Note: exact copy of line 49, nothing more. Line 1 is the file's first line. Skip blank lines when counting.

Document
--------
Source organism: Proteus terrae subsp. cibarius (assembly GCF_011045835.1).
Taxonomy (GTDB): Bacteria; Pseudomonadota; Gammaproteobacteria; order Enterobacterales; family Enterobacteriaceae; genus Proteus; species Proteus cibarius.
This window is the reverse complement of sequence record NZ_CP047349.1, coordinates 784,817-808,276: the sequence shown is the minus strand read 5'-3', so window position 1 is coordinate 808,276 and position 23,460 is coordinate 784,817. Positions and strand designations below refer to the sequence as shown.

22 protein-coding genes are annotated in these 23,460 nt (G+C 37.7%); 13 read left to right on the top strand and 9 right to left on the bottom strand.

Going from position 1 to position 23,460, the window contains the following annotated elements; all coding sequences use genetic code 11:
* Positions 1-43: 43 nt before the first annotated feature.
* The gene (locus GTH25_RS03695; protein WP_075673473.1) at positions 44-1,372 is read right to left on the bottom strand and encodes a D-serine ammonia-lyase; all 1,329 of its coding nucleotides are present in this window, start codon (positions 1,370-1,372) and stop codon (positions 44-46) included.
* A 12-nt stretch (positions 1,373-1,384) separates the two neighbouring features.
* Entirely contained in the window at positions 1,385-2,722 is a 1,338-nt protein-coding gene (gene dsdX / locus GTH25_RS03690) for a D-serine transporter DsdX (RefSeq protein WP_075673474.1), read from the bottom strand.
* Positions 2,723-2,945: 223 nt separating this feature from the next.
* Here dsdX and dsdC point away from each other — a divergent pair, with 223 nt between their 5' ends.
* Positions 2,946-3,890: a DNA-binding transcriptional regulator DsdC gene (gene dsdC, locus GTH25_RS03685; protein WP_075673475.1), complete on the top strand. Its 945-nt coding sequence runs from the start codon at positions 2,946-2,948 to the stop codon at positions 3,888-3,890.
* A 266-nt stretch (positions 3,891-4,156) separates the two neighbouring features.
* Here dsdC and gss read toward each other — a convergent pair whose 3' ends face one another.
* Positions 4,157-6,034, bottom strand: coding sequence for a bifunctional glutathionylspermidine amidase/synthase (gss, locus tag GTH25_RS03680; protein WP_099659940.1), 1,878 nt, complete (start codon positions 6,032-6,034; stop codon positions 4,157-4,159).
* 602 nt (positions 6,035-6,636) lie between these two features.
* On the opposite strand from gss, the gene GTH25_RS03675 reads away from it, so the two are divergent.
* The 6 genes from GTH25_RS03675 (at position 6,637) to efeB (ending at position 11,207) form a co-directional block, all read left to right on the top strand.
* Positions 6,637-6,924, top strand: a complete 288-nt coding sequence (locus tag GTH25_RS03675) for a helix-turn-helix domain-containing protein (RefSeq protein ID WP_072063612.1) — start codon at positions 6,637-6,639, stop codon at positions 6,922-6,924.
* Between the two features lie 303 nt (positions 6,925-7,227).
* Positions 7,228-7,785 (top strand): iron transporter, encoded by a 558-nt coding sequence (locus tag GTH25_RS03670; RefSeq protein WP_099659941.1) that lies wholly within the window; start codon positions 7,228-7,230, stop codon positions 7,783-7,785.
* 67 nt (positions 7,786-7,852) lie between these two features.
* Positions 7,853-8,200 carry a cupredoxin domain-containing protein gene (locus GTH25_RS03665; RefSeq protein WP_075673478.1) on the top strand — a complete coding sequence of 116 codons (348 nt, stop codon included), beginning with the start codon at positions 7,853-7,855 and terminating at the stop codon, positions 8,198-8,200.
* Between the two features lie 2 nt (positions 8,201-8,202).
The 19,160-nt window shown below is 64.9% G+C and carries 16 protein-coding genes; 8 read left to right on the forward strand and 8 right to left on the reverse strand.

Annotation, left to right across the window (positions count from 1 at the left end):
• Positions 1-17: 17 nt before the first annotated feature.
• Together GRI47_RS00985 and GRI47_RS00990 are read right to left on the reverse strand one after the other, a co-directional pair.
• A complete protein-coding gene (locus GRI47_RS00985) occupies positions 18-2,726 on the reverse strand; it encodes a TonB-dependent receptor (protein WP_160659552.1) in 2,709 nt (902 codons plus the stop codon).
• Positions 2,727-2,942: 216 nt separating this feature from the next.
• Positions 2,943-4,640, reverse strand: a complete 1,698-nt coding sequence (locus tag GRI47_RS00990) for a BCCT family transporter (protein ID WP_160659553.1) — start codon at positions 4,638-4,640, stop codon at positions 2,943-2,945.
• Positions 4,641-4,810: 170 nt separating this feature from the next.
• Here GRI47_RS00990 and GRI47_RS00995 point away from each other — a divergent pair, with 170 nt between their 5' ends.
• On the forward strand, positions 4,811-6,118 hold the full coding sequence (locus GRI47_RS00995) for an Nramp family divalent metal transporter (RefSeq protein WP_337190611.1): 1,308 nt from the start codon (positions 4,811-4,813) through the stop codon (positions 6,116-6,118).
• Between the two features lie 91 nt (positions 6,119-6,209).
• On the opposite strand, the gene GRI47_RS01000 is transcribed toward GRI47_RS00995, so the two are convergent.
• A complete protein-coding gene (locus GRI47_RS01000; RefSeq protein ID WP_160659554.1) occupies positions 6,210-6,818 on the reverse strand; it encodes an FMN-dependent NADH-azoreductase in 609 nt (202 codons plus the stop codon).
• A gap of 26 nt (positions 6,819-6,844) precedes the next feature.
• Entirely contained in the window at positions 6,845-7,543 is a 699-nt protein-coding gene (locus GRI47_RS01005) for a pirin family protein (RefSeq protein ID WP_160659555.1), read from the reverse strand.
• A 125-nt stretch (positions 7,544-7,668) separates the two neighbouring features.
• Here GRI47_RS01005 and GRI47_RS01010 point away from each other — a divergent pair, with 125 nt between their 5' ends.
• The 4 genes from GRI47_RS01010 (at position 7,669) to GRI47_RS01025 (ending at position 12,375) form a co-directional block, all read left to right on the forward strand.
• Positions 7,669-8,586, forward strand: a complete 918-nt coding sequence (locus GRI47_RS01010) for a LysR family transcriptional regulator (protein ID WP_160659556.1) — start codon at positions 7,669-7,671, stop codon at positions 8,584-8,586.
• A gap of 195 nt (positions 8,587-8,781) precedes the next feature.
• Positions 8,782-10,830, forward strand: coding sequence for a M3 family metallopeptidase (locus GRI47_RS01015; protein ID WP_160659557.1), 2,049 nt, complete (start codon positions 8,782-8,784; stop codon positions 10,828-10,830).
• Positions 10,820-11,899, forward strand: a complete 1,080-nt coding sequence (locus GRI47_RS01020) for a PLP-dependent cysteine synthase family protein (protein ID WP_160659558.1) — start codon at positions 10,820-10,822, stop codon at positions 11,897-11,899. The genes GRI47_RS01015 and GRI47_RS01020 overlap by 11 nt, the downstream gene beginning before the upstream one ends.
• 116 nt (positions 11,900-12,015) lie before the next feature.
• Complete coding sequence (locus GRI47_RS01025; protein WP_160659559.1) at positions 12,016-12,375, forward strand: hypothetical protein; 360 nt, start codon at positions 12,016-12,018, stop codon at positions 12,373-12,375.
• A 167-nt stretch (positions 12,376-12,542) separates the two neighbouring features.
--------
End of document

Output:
• A 167-nt stretch (positions 12,376-12,542) separates the two neighbouring features.